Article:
Francis Fortescue-Turville died in 1881 but Lady Lisgar lived on until 1902. However, Francis's sister, Mary, was still living at the house until 1907. Although there is no recorded animosity between the two it is known that Mary slept in the Old Hall and Lady Lisgar in the added Victorian wing.

In 1907 the house passed to Oswald Petre, a cousin of Francis. He took on the name 'Turville' to ensure the continuity of the Turville family at Bosworth, and thus became Turville-Petre. Oswald died in 1941, but his widow, Margaret (née Cave) continued to live at Bosworth.

The Old Hall was let to various families during the Second World War. An army camp had been established in the park, where, amongst others - many Americans were based prior to the battle of Arnhem. At the end of the war, Margaret decided to hand on Bosworth to the next generation. However, her eldest son, Francis, had already died (1940 in Cairo) and her younger son, Gabriel, was a professor of Icelandic at Oxford, and had no wish to take on such a large house. Accordingly, her daughter, Alethea and her husband, David Constable-Maxwell, came to live at Bosworth in 1945, and added the 'Turville' to their name.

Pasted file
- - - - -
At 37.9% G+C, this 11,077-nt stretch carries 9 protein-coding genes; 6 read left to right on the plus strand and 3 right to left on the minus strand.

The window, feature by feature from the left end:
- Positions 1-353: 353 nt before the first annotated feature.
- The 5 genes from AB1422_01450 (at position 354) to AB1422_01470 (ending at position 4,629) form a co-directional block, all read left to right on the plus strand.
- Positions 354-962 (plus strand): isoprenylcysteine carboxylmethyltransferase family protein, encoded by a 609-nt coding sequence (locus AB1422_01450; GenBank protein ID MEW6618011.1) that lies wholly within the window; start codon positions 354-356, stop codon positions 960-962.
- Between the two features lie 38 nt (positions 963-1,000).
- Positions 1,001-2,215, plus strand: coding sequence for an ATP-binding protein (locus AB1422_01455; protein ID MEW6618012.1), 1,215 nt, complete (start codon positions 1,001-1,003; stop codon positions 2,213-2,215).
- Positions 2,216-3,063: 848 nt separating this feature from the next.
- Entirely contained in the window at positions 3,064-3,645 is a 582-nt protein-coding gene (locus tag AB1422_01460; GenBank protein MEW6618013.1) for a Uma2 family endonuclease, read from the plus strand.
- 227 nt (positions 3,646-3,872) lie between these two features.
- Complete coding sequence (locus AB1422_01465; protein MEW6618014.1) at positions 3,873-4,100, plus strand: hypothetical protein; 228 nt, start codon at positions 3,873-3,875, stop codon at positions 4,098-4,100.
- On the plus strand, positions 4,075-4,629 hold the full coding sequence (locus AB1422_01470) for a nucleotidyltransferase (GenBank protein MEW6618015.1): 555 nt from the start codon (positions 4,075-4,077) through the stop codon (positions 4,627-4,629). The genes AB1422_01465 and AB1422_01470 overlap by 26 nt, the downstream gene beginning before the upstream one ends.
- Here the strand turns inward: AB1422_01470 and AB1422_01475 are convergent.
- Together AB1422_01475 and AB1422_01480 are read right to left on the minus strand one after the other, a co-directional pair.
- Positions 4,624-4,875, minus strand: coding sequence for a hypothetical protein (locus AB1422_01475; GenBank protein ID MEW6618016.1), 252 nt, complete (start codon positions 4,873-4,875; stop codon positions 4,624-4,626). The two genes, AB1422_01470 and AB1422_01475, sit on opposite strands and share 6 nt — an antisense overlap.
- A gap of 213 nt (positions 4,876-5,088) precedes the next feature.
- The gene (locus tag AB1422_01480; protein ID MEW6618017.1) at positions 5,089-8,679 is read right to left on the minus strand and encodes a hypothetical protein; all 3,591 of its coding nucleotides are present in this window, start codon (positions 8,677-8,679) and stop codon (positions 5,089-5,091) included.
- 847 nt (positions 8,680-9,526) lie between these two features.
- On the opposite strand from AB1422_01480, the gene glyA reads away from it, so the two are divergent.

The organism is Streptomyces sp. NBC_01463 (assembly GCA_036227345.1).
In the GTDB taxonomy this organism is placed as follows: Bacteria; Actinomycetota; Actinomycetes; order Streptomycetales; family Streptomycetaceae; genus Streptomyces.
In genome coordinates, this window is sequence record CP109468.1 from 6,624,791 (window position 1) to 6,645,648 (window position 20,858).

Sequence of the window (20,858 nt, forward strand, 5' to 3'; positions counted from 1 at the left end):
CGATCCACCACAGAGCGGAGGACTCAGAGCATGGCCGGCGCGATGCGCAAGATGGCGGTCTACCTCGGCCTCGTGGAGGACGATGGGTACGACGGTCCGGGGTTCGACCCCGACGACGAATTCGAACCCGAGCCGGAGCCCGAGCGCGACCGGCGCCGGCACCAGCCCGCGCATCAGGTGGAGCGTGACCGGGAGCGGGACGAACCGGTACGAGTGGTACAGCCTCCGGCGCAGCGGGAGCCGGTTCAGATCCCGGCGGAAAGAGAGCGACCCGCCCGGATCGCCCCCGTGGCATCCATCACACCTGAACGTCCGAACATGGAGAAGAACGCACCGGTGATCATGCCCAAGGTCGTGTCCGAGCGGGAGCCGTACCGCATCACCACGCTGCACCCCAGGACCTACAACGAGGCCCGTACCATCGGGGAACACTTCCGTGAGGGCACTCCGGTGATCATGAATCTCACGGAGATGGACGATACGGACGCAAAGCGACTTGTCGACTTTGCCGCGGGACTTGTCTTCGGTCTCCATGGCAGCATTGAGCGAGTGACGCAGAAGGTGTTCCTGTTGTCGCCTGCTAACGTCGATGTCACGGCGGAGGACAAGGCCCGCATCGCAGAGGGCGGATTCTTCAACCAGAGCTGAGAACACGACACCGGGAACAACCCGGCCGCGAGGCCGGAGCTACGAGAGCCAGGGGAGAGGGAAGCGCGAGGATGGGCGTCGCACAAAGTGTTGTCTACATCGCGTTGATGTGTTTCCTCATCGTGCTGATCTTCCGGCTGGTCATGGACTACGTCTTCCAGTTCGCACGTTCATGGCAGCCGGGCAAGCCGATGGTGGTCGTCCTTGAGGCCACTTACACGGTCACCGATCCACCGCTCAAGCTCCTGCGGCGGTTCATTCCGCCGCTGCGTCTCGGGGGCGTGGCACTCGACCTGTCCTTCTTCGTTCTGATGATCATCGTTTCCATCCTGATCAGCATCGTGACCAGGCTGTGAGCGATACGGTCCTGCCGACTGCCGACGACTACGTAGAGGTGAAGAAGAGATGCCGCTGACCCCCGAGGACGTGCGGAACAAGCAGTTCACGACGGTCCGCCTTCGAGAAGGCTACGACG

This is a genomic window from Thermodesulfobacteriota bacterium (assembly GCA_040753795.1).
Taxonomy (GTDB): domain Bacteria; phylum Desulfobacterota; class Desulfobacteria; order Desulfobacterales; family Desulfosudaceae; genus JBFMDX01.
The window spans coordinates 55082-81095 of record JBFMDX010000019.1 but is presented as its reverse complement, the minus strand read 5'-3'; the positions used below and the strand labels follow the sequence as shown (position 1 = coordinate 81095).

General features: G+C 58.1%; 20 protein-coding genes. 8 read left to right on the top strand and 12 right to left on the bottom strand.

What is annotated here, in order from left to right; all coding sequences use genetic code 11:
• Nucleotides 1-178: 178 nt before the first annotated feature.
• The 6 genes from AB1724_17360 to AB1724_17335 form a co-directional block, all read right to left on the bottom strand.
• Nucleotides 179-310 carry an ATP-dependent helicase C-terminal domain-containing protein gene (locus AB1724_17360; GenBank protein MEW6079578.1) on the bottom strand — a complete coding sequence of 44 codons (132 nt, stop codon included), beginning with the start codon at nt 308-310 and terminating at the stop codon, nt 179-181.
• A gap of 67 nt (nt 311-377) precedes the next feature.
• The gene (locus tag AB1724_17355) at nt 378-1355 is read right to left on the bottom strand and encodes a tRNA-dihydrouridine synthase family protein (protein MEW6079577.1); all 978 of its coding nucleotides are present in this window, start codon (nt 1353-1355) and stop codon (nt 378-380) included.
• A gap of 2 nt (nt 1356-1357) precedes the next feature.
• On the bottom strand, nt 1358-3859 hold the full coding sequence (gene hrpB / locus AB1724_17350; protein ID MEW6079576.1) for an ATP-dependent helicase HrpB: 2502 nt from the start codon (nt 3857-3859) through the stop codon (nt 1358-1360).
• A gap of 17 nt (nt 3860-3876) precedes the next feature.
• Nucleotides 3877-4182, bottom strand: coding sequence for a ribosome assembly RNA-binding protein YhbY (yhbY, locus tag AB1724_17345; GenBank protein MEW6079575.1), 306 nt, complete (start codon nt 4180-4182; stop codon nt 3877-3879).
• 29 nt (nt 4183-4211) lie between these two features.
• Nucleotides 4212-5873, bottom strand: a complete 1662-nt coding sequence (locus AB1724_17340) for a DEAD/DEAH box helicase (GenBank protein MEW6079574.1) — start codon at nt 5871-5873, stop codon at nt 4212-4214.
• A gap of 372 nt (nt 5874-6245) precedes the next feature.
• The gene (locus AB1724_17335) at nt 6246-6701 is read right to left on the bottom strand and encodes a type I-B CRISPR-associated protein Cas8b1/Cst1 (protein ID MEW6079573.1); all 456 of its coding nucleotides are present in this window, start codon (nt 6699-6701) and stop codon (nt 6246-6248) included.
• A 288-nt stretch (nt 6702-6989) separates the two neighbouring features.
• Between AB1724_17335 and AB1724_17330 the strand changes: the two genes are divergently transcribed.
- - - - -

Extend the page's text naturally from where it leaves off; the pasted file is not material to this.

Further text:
Alethea and David took on a very different house from the one her parents had lived in - the days of 16 gardeners had long since gone. Bosworth had been used as an army barracks during the war and was extremely run down. Alethea recalled hearing rats running through the thickness of the walls and the roof was full on nesting starlings! Progressively, the Hall was restored and the remains of the barracks in the park were pulled down.